A young man stepped bashfully into the room and closed the door behind him.The newcomer was a clean-cut young fellow, of perhaps twenty-two years of age, withregular features, brown eyes, straight hair, and sensitive lips. He was exceedingly well-dressed. A moment's pause followed his appearance. Then:"Why, it's our old friend, the kid!" cried Jeems."Don't let me interrupt," begged the youth diffidently."No interruption. End of round one," panted Jeems. "Glad you came. Bertie, here, wastwisting my delicate clavicle most cruelly. Know Hench and Beck there?"De Laney bowed to the young men in the window, who removed their pipes from theirmouths and grinned amiably."This, gentlemen," explained Jeems, without changing his position, "is Mr. Bennie de Laneyon both sides. It is extremely fortunate for Mr. de Laney that he is a de Laney on bothsides, for otherwise he would be lop-sided.""You will find a seat, Mr. de Laney, in the adjoining bedroom," said the first, with greatpoliteness; "and if you don't care to go in there, you will stand yourself in the corner by thateasel until the conclusion of this little discussion between Jeems and myself.--Jeems, willyou kindly state the merits of the discussion to the gentleman? I'm out of breath."Jeems kindly would."Bert and I have, for the last few weeks, been obeying the parting commands of our dearmother. 'Boys,' said she, with tears in her eyes, 'Boys, always take care of one another.' Soeach evening I have tried to tuck Bertie in his little bed, and Bertie, with equal enthusiasm,has attempted to tuck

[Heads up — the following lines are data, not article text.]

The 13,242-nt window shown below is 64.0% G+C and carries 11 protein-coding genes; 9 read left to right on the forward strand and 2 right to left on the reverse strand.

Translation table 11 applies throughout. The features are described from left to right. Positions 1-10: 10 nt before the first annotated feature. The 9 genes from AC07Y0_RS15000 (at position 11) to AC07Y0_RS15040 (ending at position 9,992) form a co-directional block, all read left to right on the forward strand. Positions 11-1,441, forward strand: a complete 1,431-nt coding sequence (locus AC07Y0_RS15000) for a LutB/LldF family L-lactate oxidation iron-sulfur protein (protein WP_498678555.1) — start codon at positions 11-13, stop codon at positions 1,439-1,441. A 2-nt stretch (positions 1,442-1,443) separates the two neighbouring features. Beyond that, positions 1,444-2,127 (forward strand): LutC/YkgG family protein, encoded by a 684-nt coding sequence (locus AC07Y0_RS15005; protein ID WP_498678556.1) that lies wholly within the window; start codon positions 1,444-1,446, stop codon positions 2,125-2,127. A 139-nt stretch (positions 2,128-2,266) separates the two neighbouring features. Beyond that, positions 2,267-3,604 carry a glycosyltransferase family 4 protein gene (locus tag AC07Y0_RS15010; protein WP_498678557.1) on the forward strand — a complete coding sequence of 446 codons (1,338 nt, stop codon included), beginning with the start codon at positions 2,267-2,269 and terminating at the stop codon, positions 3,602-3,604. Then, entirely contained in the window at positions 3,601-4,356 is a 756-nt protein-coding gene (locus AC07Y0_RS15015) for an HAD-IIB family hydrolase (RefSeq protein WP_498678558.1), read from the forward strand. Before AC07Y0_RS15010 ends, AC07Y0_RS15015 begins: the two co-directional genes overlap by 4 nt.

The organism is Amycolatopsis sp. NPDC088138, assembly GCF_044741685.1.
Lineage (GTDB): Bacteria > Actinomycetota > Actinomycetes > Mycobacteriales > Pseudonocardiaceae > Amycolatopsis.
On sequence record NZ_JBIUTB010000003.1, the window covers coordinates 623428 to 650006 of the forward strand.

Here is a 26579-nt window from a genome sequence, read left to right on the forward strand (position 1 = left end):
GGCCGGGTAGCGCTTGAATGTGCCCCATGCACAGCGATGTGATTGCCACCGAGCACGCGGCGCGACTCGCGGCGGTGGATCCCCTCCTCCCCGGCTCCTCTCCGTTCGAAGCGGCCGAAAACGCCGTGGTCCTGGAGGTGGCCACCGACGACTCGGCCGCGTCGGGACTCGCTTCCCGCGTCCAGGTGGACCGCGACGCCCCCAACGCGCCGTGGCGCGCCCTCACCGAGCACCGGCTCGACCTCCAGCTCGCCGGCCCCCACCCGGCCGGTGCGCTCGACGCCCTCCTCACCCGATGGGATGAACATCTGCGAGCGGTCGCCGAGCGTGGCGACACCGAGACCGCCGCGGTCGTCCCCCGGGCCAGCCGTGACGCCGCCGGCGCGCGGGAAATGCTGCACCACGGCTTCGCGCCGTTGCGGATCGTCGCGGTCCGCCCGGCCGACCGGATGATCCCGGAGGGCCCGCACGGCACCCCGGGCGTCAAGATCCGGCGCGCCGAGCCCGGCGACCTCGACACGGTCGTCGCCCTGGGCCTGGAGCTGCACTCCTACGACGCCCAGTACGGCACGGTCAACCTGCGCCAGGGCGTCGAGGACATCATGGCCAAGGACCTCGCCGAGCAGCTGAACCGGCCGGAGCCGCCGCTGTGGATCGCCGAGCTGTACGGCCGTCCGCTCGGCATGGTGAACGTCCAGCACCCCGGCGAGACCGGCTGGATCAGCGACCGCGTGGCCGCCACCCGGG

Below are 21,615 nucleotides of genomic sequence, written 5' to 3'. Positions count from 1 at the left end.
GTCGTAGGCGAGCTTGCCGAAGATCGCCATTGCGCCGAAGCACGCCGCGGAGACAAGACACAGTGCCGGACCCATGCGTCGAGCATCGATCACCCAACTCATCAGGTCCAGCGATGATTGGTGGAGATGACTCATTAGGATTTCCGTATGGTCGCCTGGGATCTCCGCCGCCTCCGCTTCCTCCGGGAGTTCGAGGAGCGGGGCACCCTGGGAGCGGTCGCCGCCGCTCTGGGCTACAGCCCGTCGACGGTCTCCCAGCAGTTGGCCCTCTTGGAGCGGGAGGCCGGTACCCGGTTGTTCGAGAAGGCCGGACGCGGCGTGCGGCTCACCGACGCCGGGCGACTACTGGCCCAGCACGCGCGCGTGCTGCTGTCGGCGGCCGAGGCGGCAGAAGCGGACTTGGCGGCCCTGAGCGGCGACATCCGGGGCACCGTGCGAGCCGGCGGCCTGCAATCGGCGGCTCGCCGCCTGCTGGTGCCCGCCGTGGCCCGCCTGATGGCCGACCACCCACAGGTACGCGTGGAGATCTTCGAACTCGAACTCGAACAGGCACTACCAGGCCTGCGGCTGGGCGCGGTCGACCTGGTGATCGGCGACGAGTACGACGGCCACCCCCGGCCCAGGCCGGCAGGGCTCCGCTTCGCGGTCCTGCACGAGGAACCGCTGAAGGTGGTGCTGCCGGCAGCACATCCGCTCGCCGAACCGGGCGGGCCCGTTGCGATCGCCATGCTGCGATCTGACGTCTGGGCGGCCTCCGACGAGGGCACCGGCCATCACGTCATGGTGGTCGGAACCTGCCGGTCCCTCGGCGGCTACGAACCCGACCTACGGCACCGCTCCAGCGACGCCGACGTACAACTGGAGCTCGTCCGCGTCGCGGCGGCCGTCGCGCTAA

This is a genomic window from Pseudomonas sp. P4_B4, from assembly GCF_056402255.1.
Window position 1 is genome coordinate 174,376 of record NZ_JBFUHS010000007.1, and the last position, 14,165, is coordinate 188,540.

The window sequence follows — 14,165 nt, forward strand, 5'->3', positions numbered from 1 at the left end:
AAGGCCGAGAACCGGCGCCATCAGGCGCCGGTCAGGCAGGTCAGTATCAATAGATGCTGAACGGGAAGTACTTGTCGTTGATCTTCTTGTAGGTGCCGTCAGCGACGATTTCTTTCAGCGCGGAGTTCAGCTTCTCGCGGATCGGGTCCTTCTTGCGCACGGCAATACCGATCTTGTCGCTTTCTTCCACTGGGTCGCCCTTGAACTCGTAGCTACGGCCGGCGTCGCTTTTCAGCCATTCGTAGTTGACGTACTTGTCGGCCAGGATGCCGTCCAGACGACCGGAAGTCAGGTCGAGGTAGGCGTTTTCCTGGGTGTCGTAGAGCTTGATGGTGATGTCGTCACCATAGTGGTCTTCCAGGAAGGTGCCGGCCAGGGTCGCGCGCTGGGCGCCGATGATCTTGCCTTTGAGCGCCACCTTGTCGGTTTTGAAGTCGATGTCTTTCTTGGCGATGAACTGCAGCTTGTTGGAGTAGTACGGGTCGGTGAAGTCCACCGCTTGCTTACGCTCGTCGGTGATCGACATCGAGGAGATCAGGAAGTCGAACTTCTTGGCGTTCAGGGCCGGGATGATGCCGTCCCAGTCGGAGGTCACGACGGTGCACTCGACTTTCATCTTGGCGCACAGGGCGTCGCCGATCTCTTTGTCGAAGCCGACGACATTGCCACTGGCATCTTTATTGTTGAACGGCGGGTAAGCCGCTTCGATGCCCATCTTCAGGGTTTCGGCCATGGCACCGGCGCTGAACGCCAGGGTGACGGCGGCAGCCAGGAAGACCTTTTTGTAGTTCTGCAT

in. It has been hard on pyjamas, bed springs, and the temper of the Lady with the Piano who resides in the apartments immediately beneath; so, at the wisesuggestion of our friends in the windows"--he waved a graceful hand toward them, and theygravely bowed acknowledgment--"we are now engaged in deciding the matter Græco-Roman. The winner 'tucks.' Come on, Bertie."The two again took position side by side, on their hands and knees, while Mr. Henchexplained to de Laney that this method of beginning the bout was necessary, because thelimited area of the mat precluded flying falls. At a signal from Mr. Beck, they turned andgrappled, Jeems, by the grace of Providence, on top. In the course of the combat it oftenhappened that the two mattresses would slide apart. The contestants, suspending theirstruggles, would then try to kick them together again without releasing the advantage of their holds. The noise was beautiful. To de Laney, strong in maternal admonitions as toproper deportment, it was all new and stirring, and quite without precedent. He applaudedexcitedly, and made as much racket as the rest.A sudden and vigorous knock for the second time put an end to hostilities. The wrestlersagain sat bolt upright on the mattresses, and listened."Gentlemen," cried an irritated German voice, "there is a lady schleeping on the next floor!"